The situation: You own income producing real estate - farm, ranch, rental property, commercial property - and want to sell. Or you own a business and want to sell. But you know this is going to come with a significant tax hit on the capital gain.
The solution: Take advantage of a little-known and under-used strategy called a 1031 Exchange or "like-kind" exchange.
What is a 1031 Exchange?
Section 1031 of the Internal Revenue Code allows you to sell a business or investment property (the relinquished property) and avoid paying tax on the gain at the time of sale so long as you reinvest the proceeds in a similar or "like-kind" property (the replacement property).
Note: A 1031 Exchange allows you to defer, but not avoid, paying capital gains tax.
Who can take advantage of a 1031 Exchange?
Any taxpaying entity - individual, trust, C or S corporation, LLC, partnership, etc - can use a 1031 Exchange to defer capital gains.
How does a 1031 Exchange work?
First, you should understand how a 1031 Exchange does NOT work. You can't sell property, hold the proceeds yourself, and then just buy a new asset whenever. There are some rules you need to follow, based on the type of 1031 Exchange you're using.
In rare cases, a 1031 Exchange is simply a swap of assets. You and another exchangor make a simultaneous swap - neither of you actually realizing a capital gain. It's not easy to find someone who has "like-kind" property they are able to swap or are even interested in swapping.
More commonly, the exchangor - that's you - uses something called a deferred exchange. These are a little more complex than a swap, but they offer a great deal of flexibility, so long as you follow four pretty straightforward rules.
Rule 1: Qualifying Intermediary
You need to appoint a "qualified intermediary." Under Treasury Regulations section 1.1031(k)-1(g)(4), a qualified intermediary (or QI) is an independent party that holds the proceeds from the sale of the relinquished party. There must be a written agreement between the exchangor and the QI that is meant to ensure your proceeds qualify for nonrecognition of gain or loss under section 1031.
Rule 2: 45 Days
You have 45 days from the sale of the relinquished asset to identify a replacement asset. You can actually identify up to three potential replacement assets (even more than three in some narrow cases), so long as you eventually close on one of them. You need to provide this identification to your QI in writing before the end of 45 days.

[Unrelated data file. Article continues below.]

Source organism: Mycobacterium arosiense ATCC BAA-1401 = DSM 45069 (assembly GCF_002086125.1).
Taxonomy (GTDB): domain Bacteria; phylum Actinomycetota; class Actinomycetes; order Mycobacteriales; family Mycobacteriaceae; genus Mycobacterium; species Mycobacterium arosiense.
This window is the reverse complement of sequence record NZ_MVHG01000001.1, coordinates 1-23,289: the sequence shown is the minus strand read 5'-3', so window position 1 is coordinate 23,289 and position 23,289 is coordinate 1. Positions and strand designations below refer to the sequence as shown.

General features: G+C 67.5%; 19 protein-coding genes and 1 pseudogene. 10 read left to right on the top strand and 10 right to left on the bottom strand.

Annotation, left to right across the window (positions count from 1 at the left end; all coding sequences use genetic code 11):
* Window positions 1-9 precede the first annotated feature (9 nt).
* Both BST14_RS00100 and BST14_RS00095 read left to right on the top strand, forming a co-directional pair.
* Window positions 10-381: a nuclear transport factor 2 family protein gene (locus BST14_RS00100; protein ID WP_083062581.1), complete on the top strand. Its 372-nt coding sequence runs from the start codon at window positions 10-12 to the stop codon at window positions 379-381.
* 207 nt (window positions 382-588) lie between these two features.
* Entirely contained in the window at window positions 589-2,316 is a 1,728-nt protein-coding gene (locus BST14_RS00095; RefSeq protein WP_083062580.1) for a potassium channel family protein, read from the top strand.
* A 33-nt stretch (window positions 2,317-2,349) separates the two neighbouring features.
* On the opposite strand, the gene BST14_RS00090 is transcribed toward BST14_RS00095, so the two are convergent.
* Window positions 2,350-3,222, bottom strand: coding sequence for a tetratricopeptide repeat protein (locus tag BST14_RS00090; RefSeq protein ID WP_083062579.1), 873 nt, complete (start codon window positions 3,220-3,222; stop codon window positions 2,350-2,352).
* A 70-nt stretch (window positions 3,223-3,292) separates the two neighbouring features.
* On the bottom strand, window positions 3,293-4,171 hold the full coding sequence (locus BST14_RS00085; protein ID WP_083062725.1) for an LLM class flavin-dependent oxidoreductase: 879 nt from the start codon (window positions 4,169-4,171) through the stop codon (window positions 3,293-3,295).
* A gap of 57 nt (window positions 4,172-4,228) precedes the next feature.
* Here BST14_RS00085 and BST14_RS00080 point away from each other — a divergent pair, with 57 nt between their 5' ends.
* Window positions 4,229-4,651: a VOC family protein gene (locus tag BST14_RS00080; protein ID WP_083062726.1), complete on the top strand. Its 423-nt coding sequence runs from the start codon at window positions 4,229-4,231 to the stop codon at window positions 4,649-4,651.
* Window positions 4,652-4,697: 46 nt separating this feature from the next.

Rule 3: 180 Days
You have 180 days from the sale of the relinquished asset to close on the replacement asset. It's important to note that this 180 days runs contemporaneously with the 45 day rule. That is, you don't have 180 days after identifying the replacement asset, but 180 days from closing on the relinquished asset.
Rule 4: Like-Kind
The replacement asset must be of the same nature or character as the relinquished asset to be considered "like-kind." Under IRS guidance published in 2017, the definition of "like-kind" is pretty flexible. If you're selling a business, you can buy another business. It doesn't have to be the same kind of business to qualify as "like-kind." If you're selling income-producing real estate, you can purchase more income-producing real estate. It doesn't have to be the same kind of real estate to qualify as "like-kind."
Are there exceptions?
It's the IRS, so yeah. There are a few tricky things to consider when trying to use a vacation home in a 1031 exchange, or when trying to recapture depreciation. But we can help you navigate these complications, if necessary.
Can Tallgrass Estate Planning serve as a Qualified Intermediary?
Absolutely. When we serve as your QI, we provide all of the necessary agreements and assist with completing and filing the required forms with the IRS. Contact us to schedule time to discuss whether a 1031 Exchange is a good fit for you.
Schedule Your Consultation
It costs nothing to schedule a consultation, and we can meet in person, via video chat, or by phone. We'll use that conversation to find out more about you and your priorities and to educate you about your options. To get started, call us at (918) 770-8940, or send an email to email@example.com.
Disclaimer: Reading this blog post does not create an attorney-client relationship, and it is not formal legal advice. This is for information purposes only. It is always best to speak with an attorney about your questions, assets, concerns, and needs.